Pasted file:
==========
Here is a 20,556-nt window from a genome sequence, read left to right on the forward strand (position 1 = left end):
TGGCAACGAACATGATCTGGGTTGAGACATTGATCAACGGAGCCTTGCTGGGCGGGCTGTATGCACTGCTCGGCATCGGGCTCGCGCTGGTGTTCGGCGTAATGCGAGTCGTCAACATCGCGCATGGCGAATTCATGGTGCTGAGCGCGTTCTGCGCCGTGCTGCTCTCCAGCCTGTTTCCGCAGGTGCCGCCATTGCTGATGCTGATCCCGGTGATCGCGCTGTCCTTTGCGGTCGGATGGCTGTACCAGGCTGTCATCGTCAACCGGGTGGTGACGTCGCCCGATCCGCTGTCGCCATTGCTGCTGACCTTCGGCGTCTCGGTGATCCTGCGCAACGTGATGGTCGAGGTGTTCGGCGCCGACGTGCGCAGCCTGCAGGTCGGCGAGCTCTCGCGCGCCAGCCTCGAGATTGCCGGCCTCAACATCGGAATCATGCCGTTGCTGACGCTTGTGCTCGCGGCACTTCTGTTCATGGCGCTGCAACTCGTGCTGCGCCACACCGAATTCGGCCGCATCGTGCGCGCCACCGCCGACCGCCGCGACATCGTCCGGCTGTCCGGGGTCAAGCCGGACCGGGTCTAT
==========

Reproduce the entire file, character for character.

Here is a 20,556-nt window from a genome sequence, read left to right on the forward strand (position 1 = left end):
TGGCAACGAACATGATCTGGGTTGAGACATTGATCAACGGAGCCTTGCTGGGCGGGCTGTATGCACTGCTCGGCATCGGGCTCGCGCTGGTGTTCGGCGTAATGCGAGTCGTCAACATCGCGCATGGCGAATTCATGGTGCTGAGCGCGTTCTGCGCCGTGCTGCTCTCCAGCCTGTTTCCGCAGGTGCCGCCATTGCTGATGCTGATCCCGGTGATCGCGCTGTCCTTTGCGGTCGGATGGCTGTACCAGGCTGTCATCGTCAACCGGGTGGTGACGTCGCCCGATCCGCTGTCGCCATTGCTGCTGACCTTCGGCGTCTCGGTGATCCTGCGCAACGTGATGGTCGAGGTGTTCGGCGCCGACGTGCGCAGCCTGCAGGTCGGCGAGCTCTCGCGCGCCAGCCTCGAGATTGCCGGCCTCAACATCGGAATCATGCCGTTGCTGACGCTTGTGCTCGCGGCACTTCTGTTCATGGCGCTGCAACTCGTGCTGCGCCACACCGAATTCGGCCGCATCGTGCGCGCCACCGCCGACCGCCGCGACATCGTCCGGCTGTCCGGGGTCAAGCCGGACCGGGTCTAT